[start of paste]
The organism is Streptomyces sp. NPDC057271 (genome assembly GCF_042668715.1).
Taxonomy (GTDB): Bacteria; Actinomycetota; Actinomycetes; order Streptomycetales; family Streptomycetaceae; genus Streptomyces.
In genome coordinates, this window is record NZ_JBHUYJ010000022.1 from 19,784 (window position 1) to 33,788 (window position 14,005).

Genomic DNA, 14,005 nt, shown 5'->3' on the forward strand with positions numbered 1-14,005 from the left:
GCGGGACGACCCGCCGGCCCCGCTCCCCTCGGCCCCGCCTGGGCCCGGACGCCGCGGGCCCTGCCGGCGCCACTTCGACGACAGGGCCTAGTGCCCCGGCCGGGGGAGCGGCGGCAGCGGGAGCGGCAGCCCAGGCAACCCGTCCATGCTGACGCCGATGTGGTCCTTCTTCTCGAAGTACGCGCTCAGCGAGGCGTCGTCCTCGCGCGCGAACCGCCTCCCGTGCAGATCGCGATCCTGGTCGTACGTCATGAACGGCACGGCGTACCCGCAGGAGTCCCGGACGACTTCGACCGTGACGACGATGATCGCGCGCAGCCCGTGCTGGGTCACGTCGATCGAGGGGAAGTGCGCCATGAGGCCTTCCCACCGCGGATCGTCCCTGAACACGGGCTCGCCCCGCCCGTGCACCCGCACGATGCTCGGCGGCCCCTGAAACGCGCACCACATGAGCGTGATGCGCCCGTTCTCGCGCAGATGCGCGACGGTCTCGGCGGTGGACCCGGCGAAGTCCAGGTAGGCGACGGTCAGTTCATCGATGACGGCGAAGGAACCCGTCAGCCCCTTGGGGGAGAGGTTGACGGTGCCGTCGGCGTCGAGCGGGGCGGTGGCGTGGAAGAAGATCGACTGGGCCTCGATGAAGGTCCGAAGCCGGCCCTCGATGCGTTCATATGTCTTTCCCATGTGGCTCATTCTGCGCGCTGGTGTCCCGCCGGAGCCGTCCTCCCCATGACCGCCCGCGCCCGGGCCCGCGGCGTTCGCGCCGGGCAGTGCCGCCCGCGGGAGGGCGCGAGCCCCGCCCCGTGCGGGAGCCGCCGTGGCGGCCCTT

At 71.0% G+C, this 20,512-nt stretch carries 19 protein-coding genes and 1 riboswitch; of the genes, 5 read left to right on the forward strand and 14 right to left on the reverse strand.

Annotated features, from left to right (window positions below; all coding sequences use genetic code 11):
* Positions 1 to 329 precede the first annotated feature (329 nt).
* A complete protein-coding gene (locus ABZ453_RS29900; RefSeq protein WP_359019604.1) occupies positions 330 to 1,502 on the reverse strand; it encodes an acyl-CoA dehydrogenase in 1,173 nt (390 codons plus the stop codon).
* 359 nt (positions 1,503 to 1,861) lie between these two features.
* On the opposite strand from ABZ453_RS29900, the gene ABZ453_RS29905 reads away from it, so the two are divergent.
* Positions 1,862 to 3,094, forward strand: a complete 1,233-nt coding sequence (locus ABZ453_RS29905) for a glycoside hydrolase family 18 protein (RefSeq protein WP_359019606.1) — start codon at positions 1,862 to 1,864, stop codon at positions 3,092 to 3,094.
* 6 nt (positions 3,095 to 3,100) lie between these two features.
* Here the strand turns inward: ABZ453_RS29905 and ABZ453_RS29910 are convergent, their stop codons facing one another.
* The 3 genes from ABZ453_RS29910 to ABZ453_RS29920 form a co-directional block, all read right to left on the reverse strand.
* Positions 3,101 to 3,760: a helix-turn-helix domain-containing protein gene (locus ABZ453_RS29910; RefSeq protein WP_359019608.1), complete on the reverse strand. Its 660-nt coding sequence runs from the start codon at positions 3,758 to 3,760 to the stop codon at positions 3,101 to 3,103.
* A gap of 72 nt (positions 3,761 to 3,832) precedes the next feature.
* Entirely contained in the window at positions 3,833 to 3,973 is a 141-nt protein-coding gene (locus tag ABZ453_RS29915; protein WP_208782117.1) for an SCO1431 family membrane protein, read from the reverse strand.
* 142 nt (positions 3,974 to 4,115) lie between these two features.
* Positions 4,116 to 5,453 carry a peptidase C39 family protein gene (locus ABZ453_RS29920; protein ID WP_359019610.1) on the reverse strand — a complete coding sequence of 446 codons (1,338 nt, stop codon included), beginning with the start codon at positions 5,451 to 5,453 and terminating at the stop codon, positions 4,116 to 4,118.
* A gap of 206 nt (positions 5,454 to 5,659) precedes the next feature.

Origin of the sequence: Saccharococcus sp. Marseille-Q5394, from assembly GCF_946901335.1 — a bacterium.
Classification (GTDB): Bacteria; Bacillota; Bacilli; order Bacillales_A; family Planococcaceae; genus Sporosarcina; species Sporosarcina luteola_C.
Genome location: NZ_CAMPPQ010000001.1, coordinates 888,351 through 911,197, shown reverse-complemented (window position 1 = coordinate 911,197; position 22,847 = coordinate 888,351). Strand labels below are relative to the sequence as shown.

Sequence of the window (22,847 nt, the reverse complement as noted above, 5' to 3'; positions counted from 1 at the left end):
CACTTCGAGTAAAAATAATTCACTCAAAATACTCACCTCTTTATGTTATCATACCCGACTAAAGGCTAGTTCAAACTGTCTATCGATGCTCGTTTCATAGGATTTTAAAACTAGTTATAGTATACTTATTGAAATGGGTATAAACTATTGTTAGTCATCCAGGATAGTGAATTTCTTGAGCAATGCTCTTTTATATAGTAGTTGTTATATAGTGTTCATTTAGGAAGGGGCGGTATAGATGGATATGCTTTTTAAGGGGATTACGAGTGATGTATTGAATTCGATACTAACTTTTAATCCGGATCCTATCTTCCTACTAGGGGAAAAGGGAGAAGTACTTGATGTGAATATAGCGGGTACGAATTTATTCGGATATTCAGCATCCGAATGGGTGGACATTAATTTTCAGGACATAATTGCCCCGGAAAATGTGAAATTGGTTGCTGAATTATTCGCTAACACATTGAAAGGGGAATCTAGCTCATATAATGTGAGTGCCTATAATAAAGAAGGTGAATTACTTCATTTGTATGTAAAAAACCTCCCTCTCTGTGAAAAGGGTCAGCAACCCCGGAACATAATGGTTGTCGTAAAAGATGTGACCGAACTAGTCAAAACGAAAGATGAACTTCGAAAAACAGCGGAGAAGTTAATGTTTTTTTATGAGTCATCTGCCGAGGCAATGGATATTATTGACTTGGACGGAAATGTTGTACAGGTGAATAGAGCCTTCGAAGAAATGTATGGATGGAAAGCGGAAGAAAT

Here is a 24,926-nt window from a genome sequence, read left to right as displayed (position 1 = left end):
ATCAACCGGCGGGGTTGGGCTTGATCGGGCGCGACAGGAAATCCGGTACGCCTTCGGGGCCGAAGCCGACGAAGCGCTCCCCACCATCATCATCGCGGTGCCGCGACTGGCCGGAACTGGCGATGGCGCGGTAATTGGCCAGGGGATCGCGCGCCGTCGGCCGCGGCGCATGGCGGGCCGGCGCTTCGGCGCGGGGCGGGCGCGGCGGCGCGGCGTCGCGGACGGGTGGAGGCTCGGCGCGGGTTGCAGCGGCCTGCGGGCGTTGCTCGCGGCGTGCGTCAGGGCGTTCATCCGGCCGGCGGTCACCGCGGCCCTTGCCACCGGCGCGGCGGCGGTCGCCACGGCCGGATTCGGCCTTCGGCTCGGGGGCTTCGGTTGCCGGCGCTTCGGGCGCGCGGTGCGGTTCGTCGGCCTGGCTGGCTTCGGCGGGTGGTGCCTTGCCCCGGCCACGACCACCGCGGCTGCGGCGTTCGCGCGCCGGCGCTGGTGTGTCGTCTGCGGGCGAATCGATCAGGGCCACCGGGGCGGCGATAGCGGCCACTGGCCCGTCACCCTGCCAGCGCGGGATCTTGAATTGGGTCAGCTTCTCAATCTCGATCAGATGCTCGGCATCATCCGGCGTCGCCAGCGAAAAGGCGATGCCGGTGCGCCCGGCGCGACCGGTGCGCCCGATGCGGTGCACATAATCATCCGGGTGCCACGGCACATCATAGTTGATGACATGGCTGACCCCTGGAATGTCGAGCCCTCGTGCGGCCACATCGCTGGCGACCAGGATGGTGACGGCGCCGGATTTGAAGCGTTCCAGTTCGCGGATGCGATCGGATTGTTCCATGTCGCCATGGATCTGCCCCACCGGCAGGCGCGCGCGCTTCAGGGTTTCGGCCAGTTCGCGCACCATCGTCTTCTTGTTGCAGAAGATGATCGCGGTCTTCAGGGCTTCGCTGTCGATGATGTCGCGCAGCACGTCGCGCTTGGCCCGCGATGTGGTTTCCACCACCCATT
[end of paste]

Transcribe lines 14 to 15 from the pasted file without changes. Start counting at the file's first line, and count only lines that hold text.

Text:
* Here the strand turns inward: ABZ453_RS29905 and ABZ453_RS29910 are convergent, their stop codons facing one another.
* The 3 genes from ABZ453_RS29910 to ABZ453_RS29920 form a co-directional block, all read right to left on the reverse strand.